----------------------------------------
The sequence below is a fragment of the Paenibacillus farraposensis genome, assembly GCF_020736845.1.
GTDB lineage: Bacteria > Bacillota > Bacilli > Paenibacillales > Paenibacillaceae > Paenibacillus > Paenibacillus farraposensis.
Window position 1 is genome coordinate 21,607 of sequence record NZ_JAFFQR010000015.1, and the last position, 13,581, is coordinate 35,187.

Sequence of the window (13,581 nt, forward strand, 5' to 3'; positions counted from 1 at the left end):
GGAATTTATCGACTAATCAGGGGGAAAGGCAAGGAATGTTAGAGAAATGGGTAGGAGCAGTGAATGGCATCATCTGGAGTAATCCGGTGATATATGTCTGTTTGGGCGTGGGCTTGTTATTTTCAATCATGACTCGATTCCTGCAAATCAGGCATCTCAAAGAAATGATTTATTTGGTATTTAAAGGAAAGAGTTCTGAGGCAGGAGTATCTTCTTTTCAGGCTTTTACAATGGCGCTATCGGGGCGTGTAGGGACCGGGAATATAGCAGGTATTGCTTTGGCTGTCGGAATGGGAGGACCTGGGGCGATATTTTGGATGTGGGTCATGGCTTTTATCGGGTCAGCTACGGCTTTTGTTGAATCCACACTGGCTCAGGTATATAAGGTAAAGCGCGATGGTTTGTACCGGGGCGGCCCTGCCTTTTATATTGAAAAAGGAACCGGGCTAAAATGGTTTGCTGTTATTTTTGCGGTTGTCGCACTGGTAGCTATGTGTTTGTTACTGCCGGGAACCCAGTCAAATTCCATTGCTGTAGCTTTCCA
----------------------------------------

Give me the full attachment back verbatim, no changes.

The sequence below is a fragment of the Paenibacillus farraposensis genome, assembly GCF_020736845.1.
GTDB lineage: Bacteria > Bacillota > Bacilli > Paenibacillales > Paenibacillaceae > Paenibacillus > Paenibacillus farraposensis.
Window position 1 is genome coordinate 21,607 of sequence record NZ_JAFFQR010000015.1, and the last position, 13,581, is coordinate 35,187.

Sequence of the window (13,581 nt, forward strand, 5' to 3'; positions counted from 1 at the left end):
GGAATTTATCGACTAATCAGGGGGAAAGGCAAGGAATGTTAGAGAAATGGGTAGGAGCAGTGAATGGCATCATCTGGAGTAATCCGGTGATATATGTCTGTTTGGGCGTGGGCTTGTTATTTTCAATCATGACTCGATTCCTGCAAATCAGGCATCTCAAAGAAATGATTTATTTGGTATTTAAAGGAAAGAGTTCTGAGGCAGGAGTATCTTCTTTTCAGGCTTTTACAATGGCGCTATCGGGGCGTGTAGGGACCGGGAATATAGCAGGTATTGCTTTGGCTGTCGGAATGGGAGGACCTGGGGCGATATTTTGGATGTGGGTCATGGCTTTTATCGGGTCAGCTACGGCTTTTGTTGAATCCACACTGGCTCAGGTATATAAGGTAAAGCGCGATGGTTTGTACCGGGGCGGCCCTGCCTTTTATATTGAAAAAGGAACCGGGCTAAAATGGTTTGCTGTTATTTTTGCGGTTGTCGCACTGGTAGCTATGTGTTTGTTACTGCCGGGAACCCAGTCAAATTCCATTGCTGTAGCTTTCCA